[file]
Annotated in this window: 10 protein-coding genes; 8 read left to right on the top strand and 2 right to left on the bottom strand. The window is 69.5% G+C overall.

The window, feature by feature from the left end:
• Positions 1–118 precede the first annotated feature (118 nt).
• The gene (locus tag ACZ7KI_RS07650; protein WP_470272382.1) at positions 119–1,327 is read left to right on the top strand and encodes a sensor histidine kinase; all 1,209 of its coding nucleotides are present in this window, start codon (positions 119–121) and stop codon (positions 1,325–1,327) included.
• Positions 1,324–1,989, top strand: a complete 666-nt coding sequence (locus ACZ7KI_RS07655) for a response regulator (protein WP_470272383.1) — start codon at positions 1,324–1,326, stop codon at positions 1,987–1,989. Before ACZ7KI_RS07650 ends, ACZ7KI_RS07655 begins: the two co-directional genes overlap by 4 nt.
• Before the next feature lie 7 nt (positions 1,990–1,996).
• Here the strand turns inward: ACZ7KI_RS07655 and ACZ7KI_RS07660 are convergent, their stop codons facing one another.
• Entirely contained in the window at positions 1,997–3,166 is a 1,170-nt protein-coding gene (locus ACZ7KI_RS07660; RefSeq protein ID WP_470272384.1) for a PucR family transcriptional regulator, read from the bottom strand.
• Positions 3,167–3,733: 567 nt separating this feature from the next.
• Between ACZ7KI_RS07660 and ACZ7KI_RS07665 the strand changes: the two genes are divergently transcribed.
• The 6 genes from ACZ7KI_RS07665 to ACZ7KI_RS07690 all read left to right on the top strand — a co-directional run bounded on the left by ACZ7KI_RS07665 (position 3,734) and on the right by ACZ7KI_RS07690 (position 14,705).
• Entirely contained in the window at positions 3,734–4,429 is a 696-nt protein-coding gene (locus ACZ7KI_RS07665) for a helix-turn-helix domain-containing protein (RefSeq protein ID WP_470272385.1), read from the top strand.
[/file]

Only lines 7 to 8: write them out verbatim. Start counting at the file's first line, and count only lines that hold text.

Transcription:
• Here the strand turns inward: ACZ7KI_RS07655 and ACZ7KI_RS07660 are convergent, their stop codons facing one another.
• Entirely contained in the window at positions 1,997–3,166 is a 1,170-nt protein-coding gene (locus ACZ7KI_RS07660; RefSeq protein ID WP_470272384.1) for a PucR family transcriptional regulator, read from the bottom strand.